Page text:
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A decade after Satyam scam, systems still take long time to detect discrepancies at cos: Gurnani


Press Trust of India New Delhi
A decade might have passed after the infamous Satyam Computer scam and subsequent regulatory actions but Tech Mahindra chief C P Gurnani feels systems still take long time to detect discrepancies at corporates and better data analytics are needed to plug the loopholes.
Satyam Computer Services was hit by an accounting scam perpetrated by its founder B Ramalinga Raju that came to light in January 2009 and the once storied company was later acquired by Tech Mahindra in April the same year.
In an interview to PTI, Gurnani said that even after ten years of Satyam Computer scam, "our systems still take a long time to get alerted to discrepancies which may lead to crisis situations".
"All stakeholders, including banks, lending agencies and companies, need to be more responsible. We need to incorporate better data analytics and dashboards to capture loopholes and avoid crisis like Satyam or IL&FS. I think we all are wiser but we need to have better processes and systems in place," he said.
Incidentally, the now crisis-hit IL&FS had acquired Maytas Infra, an entity that was promoted by Raju, after the Satyam Computer scam.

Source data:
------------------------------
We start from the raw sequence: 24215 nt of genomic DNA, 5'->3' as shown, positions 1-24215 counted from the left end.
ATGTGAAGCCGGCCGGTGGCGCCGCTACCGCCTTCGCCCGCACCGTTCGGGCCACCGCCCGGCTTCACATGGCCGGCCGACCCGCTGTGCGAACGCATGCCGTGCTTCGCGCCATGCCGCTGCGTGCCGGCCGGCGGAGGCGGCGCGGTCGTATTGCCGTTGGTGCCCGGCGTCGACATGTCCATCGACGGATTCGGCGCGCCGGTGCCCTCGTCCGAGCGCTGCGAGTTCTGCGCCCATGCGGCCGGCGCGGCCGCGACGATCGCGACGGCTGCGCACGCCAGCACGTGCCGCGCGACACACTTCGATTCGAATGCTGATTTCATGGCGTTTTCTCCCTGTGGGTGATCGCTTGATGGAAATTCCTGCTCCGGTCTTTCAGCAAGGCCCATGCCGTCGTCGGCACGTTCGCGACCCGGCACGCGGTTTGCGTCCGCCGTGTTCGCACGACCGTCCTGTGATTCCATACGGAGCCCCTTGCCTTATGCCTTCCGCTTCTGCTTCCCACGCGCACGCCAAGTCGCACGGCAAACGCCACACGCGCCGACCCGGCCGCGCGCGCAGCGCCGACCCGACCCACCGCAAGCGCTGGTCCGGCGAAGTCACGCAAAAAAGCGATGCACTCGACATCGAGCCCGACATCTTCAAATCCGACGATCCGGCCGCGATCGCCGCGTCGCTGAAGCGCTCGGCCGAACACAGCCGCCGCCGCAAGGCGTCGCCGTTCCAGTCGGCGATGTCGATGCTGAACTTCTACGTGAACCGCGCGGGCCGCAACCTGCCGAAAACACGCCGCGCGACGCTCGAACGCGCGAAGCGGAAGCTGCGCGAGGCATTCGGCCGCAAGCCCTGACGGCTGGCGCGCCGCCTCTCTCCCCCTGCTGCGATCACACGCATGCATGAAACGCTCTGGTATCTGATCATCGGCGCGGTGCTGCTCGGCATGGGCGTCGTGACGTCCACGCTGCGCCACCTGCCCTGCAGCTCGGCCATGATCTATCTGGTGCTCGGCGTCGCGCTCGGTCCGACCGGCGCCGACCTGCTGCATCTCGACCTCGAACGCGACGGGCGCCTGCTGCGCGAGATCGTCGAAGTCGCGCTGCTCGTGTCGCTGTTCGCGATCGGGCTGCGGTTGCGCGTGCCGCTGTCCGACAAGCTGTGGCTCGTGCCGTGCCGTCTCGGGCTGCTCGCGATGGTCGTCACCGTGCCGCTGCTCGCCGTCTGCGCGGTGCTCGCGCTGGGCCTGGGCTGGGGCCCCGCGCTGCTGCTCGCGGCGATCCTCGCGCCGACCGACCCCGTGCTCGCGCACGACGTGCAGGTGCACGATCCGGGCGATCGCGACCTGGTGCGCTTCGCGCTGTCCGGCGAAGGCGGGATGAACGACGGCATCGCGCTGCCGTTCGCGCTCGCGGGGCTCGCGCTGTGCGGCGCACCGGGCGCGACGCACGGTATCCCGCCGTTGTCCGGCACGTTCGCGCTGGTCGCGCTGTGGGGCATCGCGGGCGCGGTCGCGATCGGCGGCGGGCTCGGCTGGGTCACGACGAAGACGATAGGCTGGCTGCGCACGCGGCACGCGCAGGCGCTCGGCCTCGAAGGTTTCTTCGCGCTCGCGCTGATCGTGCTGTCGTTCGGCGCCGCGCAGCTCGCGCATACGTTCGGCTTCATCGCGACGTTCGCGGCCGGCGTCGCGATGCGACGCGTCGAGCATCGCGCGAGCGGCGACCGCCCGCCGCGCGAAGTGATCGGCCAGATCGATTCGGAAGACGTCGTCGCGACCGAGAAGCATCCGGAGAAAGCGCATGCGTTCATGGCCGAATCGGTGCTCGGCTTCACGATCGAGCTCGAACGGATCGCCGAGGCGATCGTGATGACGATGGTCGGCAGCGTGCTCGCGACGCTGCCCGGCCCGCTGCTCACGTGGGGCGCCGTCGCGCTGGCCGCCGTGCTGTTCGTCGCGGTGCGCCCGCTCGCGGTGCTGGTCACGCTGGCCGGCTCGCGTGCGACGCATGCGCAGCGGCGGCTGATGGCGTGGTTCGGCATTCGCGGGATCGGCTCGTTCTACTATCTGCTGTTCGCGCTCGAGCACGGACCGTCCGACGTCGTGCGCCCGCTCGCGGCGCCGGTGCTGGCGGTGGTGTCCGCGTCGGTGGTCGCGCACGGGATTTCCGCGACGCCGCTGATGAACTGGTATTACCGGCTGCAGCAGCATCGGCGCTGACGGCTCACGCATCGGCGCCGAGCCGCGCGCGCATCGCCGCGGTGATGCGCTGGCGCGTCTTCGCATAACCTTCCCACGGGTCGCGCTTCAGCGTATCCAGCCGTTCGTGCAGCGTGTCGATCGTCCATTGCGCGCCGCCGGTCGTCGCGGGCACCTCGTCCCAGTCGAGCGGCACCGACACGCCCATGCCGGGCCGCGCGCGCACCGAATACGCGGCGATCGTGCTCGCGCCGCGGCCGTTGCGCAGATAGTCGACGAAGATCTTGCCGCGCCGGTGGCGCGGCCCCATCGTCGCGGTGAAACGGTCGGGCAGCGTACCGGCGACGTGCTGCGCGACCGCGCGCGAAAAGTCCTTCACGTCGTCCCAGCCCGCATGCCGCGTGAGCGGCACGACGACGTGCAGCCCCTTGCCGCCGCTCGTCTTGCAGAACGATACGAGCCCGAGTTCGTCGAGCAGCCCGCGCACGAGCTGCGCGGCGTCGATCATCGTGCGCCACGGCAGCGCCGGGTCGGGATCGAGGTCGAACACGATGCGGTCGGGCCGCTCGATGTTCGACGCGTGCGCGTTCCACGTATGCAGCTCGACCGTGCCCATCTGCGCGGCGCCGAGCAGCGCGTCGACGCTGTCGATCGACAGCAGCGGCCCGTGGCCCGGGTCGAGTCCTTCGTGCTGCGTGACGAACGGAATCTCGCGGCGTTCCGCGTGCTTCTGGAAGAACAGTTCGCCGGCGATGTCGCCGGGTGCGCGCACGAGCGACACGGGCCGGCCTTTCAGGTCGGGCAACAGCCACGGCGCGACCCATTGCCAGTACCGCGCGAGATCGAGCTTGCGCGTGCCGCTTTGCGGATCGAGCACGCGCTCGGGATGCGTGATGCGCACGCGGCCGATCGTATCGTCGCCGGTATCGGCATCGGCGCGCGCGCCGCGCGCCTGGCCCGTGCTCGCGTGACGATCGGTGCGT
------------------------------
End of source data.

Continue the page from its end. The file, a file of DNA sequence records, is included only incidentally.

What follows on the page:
IL&FS group has a debt burden of more than Rs 94,000 crore and its board was taken over by the government last year.
The Rs 7,800 crore fraud at Satyam Computer came to light in January 2009 after Raju admitted to cooking up account books and inflated profits for several years.
After takeover by Tech Mahindra in April 2009, the firm was initially operated as separate entity Mahindra Satyam. In 2012, Mahindra Satyam was merged with Tech Mahindra.
About the turnaround at Satyam Computer, Tech Mahindra claims to have delivered around eight-fold return to small investors who had invested with the company at the time of takeover.
"For an initial investment of Rs 830.45 crore in April 2009, we have returned Rs 6,614.80 crore, including dividend of Rs 332. This is nearly an eight-fold return for small investors," Gurnani said.
Shares of erstwhile Satyam Computer traded at Rs 7,229 apiece in March 2000 and had plunged to Rs 6.30 on the National Stock Exchange in January 2009.
"A lot of work was done to bring back the business and to reassure the clients. The employees also did a lot in terms of delivering superior services to customers in order to ensure that no client left them because of service dissatisfaction," Gurnani said.
According to him, total client base has grown over three-fold from 300 clients to 930 at present. Only big client of Satyam Computer -- British Petroleum -- had snapped contract because of their cost cutting measures.
"Today, we are around 1,20,000 people, which is, almost three times the size since 2009. A lot of that growth has been in the BPO business in addition to our performance in the traditional IT business," Gurnani said.
The processes are now well defined compared to the situation in 2009, he noted.

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First Published: Apr 30 2019 | 5:45 PM IST

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